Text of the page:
Finance Finance News Only five profitable companies have repaid all of their JobKeeper windfalls
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Only five profitable companies have repaid all of their JobKeeper windfalls

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Australia’s largest and most profitable companies have paid back over $60 million in JobKeeper to date, according to new Australian Tax Office data.

So far, 33 public companies have pledged to pay back $160 million in government handouts, the ATO told Senate Estimates on Wednesday.

But most of those companies are only handing back part of their total JobKeeper take, according to new analysis by The New Daily that has identified just five businesses that have paid back all of their handouts.

In our second analysis of the ways in which ASX-listed companies have used the $90 billion wage subsidy scheme, TND is shining a light on the companies that have repaid taxpayers.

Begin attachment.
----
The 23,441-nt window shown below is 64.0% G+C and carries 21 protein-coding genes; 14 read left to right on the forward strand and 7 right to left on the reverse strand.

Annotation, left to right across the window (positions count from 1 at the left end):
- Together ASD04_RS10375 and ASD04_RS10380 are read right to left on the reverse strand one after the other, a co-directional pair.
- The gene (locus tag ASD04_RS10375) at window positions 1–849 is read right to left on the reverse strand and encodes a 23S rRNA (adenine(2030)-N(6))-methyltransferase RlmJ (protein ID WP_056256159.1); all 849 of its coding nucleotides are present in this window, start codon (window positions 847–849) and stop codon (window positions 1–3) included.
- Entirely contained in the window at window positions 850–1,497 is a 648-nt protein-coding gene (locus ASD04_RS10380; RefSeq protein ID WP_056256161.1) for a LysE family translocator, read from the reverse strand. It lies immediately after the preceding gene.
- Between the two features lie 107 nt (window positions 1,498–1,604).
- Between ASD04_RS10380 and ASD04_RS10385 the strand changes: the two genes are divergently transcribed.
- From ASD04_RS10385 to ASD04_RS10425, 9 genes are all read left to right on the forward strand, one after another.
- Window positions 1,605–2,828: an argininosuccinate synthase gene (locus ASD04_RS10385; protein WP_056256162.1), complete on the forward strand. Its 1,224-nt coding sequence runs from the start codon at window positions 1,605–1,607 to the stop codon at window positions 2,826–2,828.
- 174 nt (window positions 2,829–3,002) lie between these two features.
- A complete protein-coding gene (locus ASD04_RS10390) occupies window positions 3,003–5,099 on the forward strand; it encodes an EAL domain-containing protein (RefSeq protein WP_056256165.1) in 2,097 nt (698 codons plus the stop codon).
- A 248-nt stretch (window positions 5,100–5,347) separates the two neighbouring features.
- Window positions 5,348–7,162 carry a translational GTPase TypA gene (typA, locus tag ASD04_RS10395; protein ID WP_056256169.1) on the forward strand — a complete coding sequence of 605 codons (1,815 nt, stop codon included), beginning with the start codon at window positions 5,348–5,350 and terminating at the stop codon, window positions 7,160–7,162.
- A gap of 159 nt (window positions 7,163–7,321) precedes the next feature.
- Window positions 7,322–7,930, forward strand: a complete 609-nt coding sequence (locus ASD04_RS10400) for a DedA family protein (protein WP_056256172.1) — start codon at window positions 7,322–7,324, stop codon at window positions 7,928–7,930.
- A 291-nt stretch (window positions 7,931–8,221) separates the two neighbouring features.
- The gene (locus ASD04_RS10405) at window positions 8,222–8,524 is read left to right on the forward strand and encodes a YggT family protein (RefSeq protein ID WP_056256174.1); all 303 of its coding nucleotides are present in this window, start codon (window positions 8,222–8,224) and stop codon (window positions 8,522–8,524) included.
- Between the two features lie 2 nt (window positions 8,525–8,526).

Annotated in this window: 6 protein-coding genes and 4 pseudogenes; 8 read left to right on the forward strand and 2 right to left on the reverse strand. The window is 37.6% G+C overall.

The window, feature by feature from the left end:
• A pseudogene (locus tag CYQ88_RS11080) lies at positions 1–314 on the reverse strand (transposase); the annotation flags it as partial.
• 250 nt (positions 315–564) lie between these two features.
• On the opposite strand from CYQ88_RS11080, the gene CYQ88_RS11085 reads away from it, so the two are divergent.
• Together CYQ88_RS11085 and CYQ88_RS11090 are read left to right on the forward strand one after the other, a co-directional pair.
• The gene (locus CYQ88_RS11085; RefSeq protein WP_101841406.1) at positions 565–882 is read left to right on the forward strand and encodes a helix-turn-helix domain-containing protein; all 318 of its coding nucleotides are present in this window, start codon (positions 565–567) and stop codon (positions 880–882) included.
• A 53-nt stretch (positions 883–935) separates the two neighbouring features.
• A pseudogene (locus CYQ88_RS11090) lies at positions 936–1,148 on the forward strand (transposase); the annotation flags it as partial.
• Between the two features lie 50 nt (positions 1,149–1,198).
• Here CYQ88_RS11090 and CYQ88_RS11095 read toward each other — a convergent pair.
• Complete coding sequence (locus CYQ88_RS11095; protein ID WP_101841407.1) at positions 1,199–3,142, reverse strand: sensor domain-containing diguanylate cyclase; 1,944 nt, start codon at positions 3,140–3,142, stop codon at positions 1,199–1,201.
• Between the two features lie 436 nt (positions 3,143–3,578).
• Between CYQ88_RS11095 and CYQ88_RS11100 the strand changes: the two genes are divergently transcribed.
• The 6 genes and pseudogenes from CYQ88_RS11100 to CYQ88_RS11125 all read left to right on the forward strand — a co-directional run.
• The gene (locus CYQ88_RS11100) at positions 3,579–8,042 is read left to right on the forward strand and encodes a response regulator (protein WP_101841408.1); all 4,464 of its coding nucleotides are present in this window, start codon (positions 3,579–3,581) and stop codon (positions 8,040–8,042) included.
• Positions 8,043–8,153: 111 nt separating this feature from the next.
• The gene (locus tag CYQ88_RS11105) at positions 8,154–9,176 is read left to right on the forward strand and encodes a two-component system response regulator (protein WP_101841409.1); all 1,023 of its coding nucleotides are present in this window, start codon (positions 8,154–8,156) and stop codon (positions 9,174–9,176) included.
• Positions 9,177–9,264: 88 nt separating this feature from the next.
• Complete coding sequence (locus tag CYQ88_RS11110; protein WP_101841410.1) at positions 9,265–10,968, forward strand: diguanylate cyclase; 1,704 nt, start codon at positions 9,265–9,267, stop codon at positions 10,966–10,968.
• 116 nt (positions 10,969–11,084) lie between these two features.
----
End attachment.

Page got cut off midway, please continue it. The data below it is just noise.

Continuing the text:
Our earlier analysis, covering dozens of profitable companies that did not repay JobKeeper, has also been updated to include new companies, including Myer and Premier Investments.

According to the ATO, each of the 33 companies that has approached them to voluntarily repay JobKeeper so far has been large and publicly listed.

But our analysis, and a narrower investigation by Ownership Matters, has found far fewer have actually told shareholders about their intention to repay JobKeeper.


Companies that pledged to partially repay JobKeeper took a few different approaches.

Some companies, including Collins Foods, decided only to repay the JobKeeper payments that subsidised the wages of staff who weren’t stood down, arguing that payments to stood-down staff delivered no benefit to them.

Other companies, such as Super Retail Group, elected to repay JobKeeper for the six months ended December, and to keep the payments received between April and June 30.

A few companies, including Domino’s and Nine Entertainment, paid back money related only to their wholly-owned subsidiaries.

The number of companies returning JobKeeper will increase over time, and the ATO is expected to provide further updates about how much of the $160 million pledged to be returned is actually handed back.

TND will update this story as more information becomes available.

Did we miss someone? Contact the author at melmas@thenewdaily.com.au. 

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